Deregulation of TNF expression can also cause heart valve disease
Lacey, D; Bouillet, P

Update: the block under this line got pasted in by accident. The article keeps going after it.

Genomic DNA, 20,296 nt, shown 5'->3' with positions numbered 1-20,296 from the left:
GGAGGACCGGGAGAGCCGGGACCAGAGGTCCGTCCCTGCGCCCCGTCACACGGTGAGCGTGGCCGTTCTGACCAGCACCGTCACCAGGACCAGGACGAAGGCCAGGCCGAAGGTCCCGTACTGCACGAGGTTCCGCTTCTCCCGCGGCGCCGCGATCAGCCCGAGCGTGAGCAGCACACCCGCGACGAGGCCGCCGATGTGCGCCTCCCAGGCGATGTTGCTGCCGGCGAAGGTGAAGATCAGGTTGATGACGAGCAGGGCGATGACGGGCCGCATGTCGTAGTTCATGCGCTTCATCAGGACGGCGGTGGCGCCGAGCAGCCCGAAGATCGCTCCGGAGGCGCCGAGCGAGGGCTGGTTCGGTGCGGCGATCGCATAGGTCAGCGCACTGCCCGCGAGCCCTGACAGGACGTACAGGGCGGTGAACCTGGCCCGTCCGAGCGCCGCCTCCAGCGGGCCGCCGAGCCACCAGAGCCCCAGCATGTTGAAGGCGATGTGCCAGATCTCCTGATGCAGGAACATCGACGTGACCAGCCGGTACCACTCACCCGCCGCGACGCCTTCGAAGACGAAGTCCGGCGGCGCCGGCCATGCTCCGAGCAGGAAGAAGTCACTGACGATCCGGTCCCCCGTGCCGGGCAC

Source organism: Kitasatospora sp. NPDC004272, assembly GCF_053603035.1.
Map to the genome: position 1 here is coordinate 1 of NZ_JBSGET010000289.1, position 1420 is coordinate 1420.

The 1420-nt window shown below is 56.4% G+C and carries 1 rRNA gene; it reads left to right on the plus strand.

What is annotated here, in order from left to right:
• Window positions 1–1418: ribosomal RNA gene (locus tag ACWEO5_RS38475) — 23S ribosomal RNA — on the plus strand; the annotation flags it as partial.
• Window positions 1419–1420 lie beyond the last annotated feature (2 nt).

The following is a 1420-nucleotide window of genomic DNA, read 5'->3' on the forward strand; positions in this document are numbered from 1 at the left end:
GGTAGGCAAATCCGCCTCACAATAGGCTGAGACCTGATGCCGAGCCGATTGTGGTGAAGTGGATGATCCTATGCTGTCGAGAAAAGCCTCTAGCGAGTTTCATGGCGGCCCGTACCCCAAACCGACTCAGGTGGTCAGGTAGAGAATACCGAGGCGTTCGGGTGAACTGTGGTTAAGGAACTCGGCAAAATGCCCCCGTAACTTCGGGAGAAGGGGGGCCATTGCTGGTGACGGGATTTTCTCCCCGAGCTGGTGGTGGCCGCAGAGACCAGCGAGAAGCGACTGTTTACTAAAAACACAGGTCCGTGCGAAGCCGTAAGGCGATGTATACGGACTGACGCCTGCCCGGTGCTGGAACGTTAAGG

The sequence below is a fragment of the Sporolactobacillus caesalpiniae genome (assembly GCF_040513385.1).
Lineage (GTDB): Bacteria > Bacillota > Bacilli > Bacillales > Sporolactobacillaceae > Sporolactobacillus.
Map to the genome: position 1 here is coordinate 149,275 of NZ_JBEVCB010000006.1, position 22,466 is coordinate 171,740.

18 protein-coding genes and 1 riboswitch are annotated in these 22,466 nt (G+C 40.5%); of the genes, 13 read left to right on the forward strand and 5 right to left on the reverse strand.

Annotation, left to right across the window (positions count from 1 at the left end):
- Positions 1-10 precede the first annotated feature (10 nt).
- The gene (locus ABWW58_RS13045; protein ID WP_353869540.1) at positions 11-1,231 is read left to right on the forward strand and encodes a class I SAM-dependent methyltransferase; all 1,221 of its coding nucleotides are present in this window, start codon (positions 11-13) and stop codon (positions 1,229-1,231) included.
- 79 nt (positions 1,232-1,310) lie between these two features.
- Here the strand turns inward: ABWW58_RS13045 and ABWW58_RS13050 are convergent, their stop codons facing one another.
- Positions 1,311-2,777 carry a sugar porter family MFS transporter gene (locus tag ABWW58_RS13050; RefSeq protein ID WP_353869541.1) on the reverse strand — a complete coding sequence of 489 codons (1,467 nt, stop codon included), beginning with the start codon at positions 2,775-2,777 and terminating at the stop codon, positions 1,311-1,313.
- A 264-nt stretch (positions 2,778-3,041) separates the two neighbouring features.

High levels of the pro-inflammatory cytokine tumour necrosis factor (TNF) have been associated with many diseases including rheumatoid arthritis (RA), ankylosing spondylitis (AS), inflammatory bowel disease (IBD) and psoriasis. Although it has been clear for twenty-five years that TNF plays a major role in RA and AS, two major questions remain unanswered: (1) What mechanism underlies the loss of control of TNF levels in patients? (2) How does TNF exert its detrimental effects? Nonetheless, biological anti-TNF drugs have become the most successful treatment of these conditions with a third of patients entering remission, and the global market for biological TNF inhibitors is now estimated at around US$35 billions. However, their use is limited by their cost, the fact that they need to be injected, non-negligible side effects and the development of resistance due to the protein (thus antigenic) nature of these TNF inhibitors. It looks inevitable that new approaches to lower the amount of TNF should be considered. To do this, a better understanding of the regulation of TNF expression is necessary.